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This morning, I'd like to discuss the major findings that have emerged over the past several decades from research on adolescent development in the family context and examine the implications of this research for working with and developing programs for families at risk - more specifically, families with teenagers who are at risk for developing emotional and behavioral problems.
Over the past two decades, no area of inquiry within the field of adolescent development has generated as much enduring interest as the study of the family. While fads and fashions in other topic areas have come and gone, research on parent-adolescent relationships has maintained a constant presence in the literature, dominating the scientific journals, overwhelming the review panels of funding agencies, and capturing the lion's share of popular publications on teenagers and how to ensure their health and well-being.
During the last 10 years, for example, 28% of all articles published in the Journal of Research on Adolescence concerned family relationships, and, of all the articles on adolescence published in the journals Child Development and Developmental Psychology, a remarkable 34% focused on the parent-adolescent relationship - twice the proportion that focused on adolescents and their peers. One would think that after a period of such focused and concerted effort one would think that we would know some things. In the next hour or so, I hope to persuade you that, in fact, we do.
More specifically, I'm going to trace and summarize for you the most important ideas to have emerged from 25 years of focused research on adolescent development in the family context. My rationale for using the mid 1970s as the starting point for this journey is simple: Before that time, there was no systematic empirical literature on the family on adolescence to speak of. There were a handful of scattered studies in the journals and some widely-read theoretical treatises, but it would have been a challenge, to say the least, to stare any coherence into the published literature on adolescence and their parents, even as late as 1980. Indeed, in 1980, the first ever Handbook of Adolescent Psychology did not even include a chapter on the family.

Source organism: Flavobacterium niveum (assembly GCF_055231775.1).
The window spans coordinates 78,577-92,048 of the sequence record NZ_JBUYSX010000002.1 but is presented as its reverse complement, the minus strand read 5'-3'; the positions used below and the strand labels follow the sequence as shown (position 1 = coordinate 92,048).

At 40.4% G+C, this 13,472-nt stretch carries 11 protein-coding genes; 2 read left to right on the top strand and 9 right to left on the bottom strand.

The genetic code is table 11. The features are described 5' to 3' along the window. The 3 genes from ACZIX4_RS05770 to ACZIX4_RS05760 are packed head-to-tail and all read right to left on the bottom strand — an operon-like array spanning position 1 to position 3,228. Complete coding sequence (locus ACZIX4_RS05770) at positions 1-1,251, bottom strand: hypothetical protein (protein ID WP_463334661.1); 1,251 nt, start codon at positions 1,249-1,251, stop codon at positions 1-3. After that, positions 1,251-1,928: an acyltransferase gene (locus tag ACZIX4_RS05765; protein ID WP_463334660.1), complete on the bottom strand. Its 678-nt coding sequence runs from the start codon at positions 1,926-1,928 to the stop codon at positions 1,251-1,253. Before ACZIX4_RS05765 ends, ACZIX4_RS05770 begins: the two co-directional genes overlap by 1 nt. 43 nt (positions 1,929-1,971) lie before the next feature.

The state of the literature today is remarkably different. Indeed, I believe that there are some questions that have been so conclusively answered that I shall suggest that we do not need further research on them, and that our efforts would be more fruitfully directed at other issues. So, rather than end my talk by calling for further research, I'm going to begin mine by calling for a halt - at least with respect to some areas of study.
I have organized my talk around the two major sets of questions, which have been the focus of my own research for the past quarter century. The first set of questions concerns the ways in which family relationships change during adolescence.
Specifically, how can we best characterize normative family relations during adolescence? How and why do relationships change as the child moves into and through adolescence? What is the extent of individual differences in this process of transformation? What do these changes mean for parents and teenagers? What are the special implications of this research for understanding development in at-risk families?
The second set of questions concern the impact of the family on adolescent development and mental health. In particular, how do variations in parent-child relationships affect the developing adolescent? Are some types of parenting "better" for the adolescent than others, in the sense that they decrease risk or increase resilience? What should we make of recent arguments, such as those in Judith Harris's book, The Nurture Assumption, that question the belief that parents have a significant influence over their children's development at all? Are there factors in the non-family environment that impinge on the parent-child relationship in ways that enhance or attenuate parental influence? What does this research tell us about programs and interventions for at risk families?
Let me begin by reviewing what we have learned about transformations in family relations during adolescence.